Hemolytic anemia can come on quickly, which causes a rapid decrease in hemoglobin with an increased reticulocyte count (reticulocytes are immature red blood cells.) The patient may also have dark urine or blood-tinged urine due to hemolysis and circulating free hemoglobin. Additionally the circulating free hemoglobin from destroyed cells can cause acute renal failure, jaundice, thrombus and disseminated intravascular coagulation. Note that mild cases may have no symptoms.
Sickle cell anemia specifically can cause an incredibly painful event called vaso-occlusive crisis, making pain a distinguishing symptom of this condition.
Causes/Patho – Hemolytic anemia occurs when RBCs are broken down in the spleen or bloodstream faster than they can be replaced by the body. Hemolysis stimulates the body to produce erythropoietin which, in turn, leads to the production of new RBCs. These new RBCs (reticulocytes) are immature and don’t function optimally.
While some types of hemolytic anemia are inherited, such as sickle cell anemia and thalassemia, it can also be acquired. Some acquired causes include:
- Viral and bacterial infections (ex: hepatitis, cytomegalovirus, Epstein-Barr, malaria)
- Mechanical heart valves can damage RBCs leading to hemolysis
- Autoimmune conditions including rheumatoid arthritis and systemic lupus erythematosus
- Bone marrow disorders and blood cancers
- Blood transfusion reaction
- Medications – the most common are cephalosporins (a class of antibiotic). Other culprit medications include NSAIDs, levodopa, quinidine and levofloxacin.
- Some tumors
- Venomous snake bites
As for the inherited conditions, thalassemia is a group of inherited disorders that affect the production of hemoglobin. Sickle cell anemia is another form of inherited hemolytic anemia. In sickle cell anemia, the RBCs are rigid and malformed so they don’t flow easily through microvasculature. These cells become lodged in the vessels in a very painful condition known as a vaso-occlusive crisis.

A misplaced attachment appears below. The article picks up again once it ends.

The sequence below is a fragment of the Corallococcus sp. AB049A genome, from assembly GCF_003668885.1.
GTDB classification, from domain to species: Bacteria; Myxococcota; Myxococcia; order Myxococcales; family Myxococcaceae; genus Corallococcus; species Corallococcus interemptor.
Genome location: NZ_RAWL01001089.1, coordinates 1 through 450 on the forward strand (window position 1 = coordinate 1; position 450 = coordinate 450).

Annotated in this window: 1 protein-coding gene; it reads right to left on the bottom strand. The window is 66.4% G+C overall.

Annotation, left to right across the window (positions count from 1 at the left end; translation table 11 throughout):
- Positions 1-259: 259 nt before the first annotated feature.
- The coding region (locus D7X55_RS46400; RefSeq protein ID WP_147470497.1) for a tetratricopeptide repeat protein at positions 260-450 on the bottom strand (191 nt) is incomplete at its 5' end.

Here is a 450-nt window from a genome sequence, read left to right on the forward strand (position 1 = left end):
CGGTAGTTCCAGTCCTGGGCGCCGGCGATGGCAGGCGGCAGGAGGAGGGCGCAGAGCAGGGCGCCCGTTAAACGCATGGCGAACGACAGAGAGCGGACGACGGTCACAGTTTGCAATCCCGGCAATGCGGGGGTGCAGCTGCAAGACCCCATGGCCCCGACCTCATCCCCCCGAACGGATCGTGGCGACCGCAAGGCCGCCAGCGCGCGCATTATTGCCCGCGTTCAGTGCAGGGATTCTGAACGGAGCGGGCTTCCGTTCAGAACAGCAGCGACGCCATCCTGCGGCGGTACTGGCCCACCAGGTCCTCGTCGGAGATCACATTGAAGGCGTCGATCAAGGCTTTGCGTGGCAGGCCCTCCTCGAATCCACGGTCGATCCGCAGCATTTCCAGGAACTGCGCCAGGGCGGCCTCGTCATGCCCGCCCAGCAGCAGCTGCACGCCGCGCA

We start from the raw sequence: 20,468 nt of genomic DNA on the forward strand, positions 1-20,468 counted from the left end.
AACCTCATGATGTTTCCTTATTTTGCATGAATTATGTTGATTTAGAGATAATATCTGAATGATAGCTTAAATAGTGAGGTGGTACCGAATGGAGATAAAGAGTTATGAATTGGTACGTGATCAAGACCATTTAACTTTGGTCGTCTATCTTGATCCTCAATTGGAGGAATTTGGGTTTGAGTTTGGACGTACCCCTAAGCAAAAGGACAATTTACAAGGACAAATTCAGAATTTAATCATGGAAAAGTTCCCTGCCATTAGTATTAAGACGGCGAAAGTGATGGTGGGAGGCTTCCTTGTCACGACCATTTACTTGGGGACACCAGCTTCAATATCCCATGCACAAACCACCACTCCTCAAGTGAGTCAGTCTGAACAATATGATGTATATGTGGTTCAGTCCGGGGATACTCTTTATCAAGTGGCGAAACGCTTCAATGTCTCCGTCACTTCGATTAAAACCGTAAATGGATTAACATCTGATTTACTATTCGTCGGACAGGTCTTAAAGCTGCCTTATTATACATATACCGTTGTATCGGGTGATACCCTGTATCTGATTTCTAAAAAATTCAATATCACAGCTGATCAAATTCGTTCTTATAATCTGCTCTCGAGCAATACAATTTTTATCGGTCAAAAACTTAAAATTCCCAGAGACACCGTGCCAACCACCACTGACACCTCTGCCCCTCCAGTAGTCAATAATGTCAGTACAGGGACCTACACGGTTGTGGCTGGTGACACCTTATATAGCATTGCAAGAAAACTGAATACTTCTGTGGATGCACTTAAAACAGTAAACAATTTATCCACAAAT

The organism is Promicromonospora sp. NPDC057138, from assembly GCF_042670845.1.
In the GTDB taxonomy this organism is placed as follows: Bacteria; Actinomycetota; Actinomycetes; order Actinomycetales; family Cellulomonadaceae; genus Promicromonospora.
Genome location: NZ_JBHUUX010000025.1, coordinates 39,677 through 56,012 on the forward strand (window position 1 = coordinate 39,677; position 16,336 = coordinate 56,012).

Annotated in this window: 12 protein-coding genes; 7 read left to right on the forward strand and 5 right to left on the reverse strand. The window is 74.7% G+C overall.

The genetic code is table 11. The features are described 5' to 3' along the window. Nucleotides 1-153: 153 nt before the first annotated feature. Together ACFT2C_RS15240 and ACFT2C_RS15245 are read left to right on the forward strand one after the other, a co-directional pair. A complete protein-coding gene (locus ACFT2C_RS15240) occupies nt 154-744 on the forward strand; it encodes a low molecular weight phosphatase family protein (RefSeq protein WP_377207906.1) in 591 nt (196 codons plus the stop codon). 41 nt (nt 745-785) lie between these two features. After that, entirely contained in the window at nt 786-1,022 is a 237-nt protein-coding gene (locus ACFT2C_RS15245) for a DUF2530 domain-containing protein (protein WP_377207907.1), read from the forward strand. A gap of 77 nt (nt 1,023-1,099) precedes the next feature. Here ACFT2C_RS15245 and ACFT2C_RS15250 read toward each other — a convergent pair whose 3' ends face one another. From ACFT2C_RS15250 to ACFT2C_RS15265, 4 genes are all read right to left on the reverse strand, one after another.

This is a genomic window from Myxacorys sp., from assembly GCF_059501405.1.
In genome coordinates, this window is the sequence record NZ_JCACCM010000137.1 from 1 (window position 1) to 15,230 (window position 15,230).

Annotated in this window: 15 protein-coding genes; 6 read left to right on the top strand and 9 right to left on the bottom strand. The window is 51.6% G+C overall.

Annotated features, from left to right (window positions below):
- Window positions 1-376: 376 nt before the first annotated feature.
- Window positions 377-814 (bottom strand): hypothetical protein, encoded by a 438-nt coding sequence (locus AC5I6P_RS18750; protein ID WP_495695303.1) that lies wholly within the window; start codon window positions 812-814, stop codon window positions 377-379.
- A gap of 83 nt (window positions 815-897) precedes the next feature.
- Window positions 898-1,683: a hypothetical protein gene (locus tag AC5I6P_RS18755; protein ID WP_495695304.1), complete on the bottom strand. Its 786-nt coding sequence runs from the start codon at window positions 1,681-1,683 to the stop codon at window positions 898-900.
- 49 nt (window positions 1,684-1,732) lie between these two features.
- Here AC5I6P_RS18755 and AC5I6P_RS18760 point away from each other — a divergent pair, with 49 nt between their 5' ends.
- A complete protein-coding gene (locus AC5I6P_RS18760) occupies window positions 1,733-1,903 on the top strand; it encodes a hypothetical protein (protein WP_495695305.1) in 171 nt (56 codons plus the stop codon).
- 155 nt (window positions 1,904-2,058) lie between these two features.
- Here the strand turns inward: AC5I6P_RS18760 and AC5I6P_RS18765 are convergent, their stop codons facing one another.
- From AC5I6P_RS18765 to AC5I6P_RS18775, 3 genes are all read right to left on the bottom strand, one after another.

Treatment – As with the other anemias, treatment will focus on the underlying cause. Blood transfusions may be necessary and some patients will require surgical removal of the spleen, which puts them at high risk for infection.
Specific treatments for thalassemia include blood transfusions, chelation therapy and bone marrow transplant. Chelation therapy may be needed to remove excess iron which can build up with frequent blood transfusions.
Specific treatments for sickle cell anemia include blood transfusions, pain medication during crisis, and medications that are aimed at decreasing hemolysis and the frequency of vaso-occlusive crisis. These include:
- Hydroyxyurea (Hydrea)
- Voxelotor (Oxbryta)
- L-glutamine (Endari)
- Crizanlizumab (Adakveo)
I hope this quick overview of the different types of anemia helps you understand this complex condition better so you can feel confident in school and at the bedside! Looking for more hematology topics? Explore them here!
Want to get a study guide that goes with this lesson? Check out the Power Guide here.